It may be safe to call 2010 the year of the Christian metal heavyweights. If you've already worn yourself out on Living Sacrifice's
excellent release from a month and a half ago, then Demon Hunter has arrived just in time with their fifth album, The World Is A Thorn.
While not quite having the history of a band such as Living Sacrifice, there is no question that Demon Hunter is a present-day legend in the Christian
metal/hardcore scene. Ever since their first self-titled album, they've been making music that doesn't sound much like anybody else, and is consistently great.
That being said, the band has seen some significant evolution, leaving many of us wondering what we're going to get on their fifth release.
Storm the Gates of Hell, the band's previous album, was a solid enjoyable effort that found the band meandering off into some strange,
progressive directions. The attempt worked most of the time, but it wasn't flawless. Now, with The World Is A Thorn, it's safe to say that Demon Hunter has stepped
back from their progressive wanderings.
The biggest news in between these two albums was the departure of both of the band's guitarists, Ethan Luck and founding member Don Clark. They were replaced by former
live fill-in Patrick Judge and Ryan Helm from The Ascendicate. The new guitar foundation is readily apparent on The World Is A Thorn, and I would say is an improvement.
While none of the band's previous albums featured any particularly impressive guitar work, here we find some nice riffing and an occasional burst of technicality that is refreshingly new.
Perhaps because of the new guitar approach, this album is noticeably harder than previous albums. The band seems to let things go much more readily then they
did before, and the instrumental background to Ryan Clark's growling is heavier and deeper. Of course, there are still a few ballads, as expected. "Driving Nails" is
a beautiful track in the vein of previous songs such as "Carry Me Down" and "Infected." In between the two extremes we have "Collapsing," the first single and
one of the strongest tracks. The vocal quality are almost entirely clean, but the song is still quite heavy and features a delightfully-placed guitar solo.
Another standout track is "Just Breathe," which ups the heaviness ante by including guest vocals from former Scar Symmetry vocalist Christian Älvestam.
In general, The World Is A Thorn is both heavier and faster than anything we've heard before from Demon Hunter,
and finds its place more solidly in the metal world than the band's previous albums.
As anticipated, the lyrics are hard-hitting and deep. "Tie This Around Your Neck" refers to the world's idea that man should
be completely dependent on himself, which Ryan Clark says is like a weight around our necks. "We feed on pain, disorder, delusion. The filth of the
modern plague. And in this reign of Godlessness, the heathens will say…Tie this around your neck." In a similar vein, Clark speaks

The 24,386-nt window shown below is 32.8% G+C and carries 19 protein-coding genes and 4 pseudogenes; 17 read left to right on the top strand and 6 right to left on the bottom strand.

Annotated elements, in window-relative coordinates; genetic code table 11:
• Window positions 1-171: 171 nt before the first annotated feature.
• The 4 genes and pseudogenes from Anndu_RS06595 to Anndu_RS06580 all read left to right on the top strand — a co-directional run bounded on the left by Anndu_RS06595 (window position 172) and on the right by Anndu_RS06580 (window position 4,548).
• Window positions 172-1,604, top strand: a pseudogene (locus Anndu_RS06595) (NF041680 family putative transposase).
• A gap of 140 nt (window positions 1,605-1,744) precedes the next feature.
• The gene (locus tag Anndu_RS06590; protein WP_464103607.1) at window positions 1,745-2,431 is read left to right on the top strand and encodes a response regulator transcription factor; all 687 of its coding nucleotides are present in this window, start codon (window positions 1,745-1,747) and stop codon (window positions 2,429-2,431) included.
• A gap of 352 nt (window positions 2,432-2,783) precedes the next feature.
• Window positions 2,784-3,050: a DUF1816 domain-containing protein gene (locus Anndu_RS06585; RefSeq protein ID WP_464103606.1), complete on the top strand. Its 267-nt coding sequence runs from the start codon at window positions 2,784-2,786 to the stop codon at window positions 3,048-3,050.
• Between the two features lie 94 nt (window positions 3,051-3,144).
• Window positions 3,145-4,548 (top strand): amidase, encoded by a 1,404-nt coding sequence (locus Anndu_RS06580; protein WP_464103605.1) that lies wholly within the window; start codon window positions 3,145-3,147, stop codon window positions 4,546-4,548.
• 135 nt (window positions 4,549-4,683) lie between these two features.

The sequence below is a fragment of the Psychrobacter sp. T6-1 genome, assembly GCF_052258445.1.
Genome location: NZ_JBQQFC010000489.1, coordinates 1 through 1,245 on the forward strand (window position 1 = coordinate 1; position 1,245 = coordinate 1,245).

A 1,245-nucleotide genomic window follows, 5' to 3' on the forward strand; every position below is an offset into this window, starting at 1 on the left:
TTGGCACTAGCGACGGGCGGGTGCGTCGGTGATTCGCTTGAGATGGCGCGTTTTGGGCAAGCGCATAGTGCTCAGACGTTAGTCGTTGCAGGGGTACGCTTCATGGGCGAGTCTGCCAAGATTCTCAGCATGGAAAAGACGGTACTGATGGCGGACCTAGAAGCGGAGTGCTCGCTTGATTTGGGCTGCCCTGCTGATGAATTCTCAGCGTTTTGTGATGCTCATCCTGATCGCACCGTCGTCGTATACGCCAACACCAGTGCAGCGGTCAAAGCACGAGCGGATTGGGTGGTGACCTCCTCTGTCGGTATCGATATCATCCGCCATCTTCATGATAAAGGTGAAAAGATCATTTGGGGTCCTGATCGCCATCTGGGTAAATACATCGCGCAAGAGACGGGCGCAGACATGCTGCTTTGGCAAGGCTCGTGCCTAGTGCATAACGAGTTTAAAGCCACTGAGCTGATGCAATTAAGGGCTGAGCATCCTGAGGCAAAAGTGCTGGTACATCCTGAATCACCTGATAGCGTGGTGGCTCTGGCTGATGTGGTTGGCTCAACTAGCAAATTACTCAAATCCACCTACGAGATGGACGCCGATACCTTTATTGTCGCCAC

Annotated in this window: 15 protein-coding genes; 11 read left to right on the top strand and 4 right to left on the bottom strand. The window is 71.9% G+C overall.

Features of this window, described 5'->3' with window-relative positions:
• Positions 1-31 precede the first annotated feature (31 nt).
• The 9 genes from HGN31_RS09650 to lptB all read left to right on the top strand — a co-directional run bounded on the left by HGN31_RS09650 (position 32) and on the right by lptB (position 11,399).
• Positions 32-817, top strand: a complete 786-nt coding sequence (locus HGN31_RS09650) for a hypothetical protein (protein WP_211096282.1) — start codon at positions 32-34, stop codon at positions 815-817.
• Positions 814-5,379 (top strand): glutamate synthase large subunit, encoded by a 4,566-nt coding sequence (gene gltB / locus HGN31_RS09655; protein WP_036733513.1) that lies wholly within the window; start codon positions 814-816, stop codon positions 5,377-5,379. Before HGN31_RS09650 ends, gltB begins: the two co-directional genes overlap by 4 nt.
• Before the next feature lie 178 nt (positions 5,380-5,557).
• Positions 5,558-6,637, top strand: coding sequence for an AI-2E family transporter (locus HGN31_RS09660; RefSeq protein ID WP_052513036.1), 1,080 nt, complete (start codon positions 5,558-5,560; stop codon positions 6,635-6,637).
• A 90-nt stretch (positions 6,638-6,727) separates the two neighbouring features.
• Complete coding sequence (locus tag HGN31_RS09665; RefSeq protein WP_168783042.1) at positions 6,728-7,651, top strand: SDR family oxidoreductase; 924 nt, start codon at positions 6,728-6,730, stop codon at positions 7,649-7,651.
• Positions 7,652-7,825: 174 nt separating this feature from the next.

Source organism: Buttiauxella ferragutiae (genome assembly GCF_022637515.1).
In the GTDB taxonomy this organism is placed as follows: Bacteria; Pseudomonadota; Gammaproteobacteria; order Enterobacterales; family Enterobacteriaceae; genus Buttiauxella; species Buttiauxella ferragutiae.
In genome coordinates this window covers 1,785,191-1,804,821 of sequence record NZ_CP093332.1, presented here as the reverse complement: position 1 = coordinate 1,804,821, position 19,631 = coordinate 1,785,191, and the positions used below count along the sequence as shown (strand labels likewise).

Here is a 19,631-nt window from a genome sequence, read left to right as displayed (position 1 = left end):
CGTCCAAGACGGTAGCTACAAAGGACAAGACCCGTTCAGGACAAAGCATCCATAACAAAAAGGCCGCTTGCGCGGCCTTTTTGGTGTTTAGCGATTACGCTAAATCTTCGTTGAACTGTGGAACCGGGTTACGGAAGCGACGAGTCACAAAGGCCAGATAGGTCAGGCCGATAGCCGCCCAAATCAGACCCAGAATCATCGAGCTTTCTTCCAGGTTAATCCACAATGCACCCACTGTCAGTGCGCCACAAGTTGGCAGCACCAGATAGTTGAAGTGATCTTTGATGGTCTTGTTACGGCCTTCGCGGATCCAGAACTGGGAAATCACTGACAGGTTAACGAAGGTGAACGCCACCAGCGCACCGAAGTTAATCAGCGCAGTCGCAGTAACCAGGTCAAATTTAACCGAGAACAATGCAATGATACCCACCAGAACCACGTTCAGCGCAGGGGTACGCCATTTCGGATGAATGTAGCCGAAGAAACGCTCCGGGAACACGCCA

out strongly against the secular world in the title track, saying "Won't bow to man. Won't bow to government. Won't trust in a failed system of
self-fulfilling lust. Won't love a world where my God is mocked. I defy."
The World Is A Thorn may be the closest thing to a perfect album we've heard so far from Demon Hunter. The band stumbles in only one
respect, the uninteresting, too-short track "LifeWar." In every other sense, this is an excellent release that will quickly find its place as
one of the top metal albums of the year.
- Review date: 3/8/10, written by Timothy Estabrooks of Jesusfreakhideout.com
As one of Solid State's top acts, Demon Hunter is taking 2010 by storm with their powerhouse fifth studio album, The World Is A Thorn.
They've gotten better with each new release, and it's safe to say that this trend has continued once again. While older DH almost used the same pattern for most songs
on a single album, The World Is A Thorn is a bit more diverse. "Driving Nails" is your standard DH ballad, but you find yourself getting pummeled by the severe thrash metal
of the title track while the speed and intensity of "Just Breathe" ironically leaves little room to breathe (but no complaints here). The musicians find themselves experimenting
quite a bit and succeeding just about all the time. The high-pitched guitar screeches during the verses of "Shallow Water" - though a good idea - become more obnoxious than enjoyable,
but it's pretty minor and doesn't really last too long. There's a lot more '80s-styled guitar work intertwined, as well, and it's always perfectly placed and a welcome addition in
each song. Ryan Clark's vocals sound as good as ever, and he has found new ways to stretch them, whether it's hitting much higher notes while singing or taking his screaming
into death metal territory. There's even some gang vocals thrown into the mix, which always make for a nice touch. The World Is A Thorn is heavier, thrashier, more
experimental, and without a doubt Demon Hunter's best work yet.
- Scott Fryberger of Jesusfreakhideout.com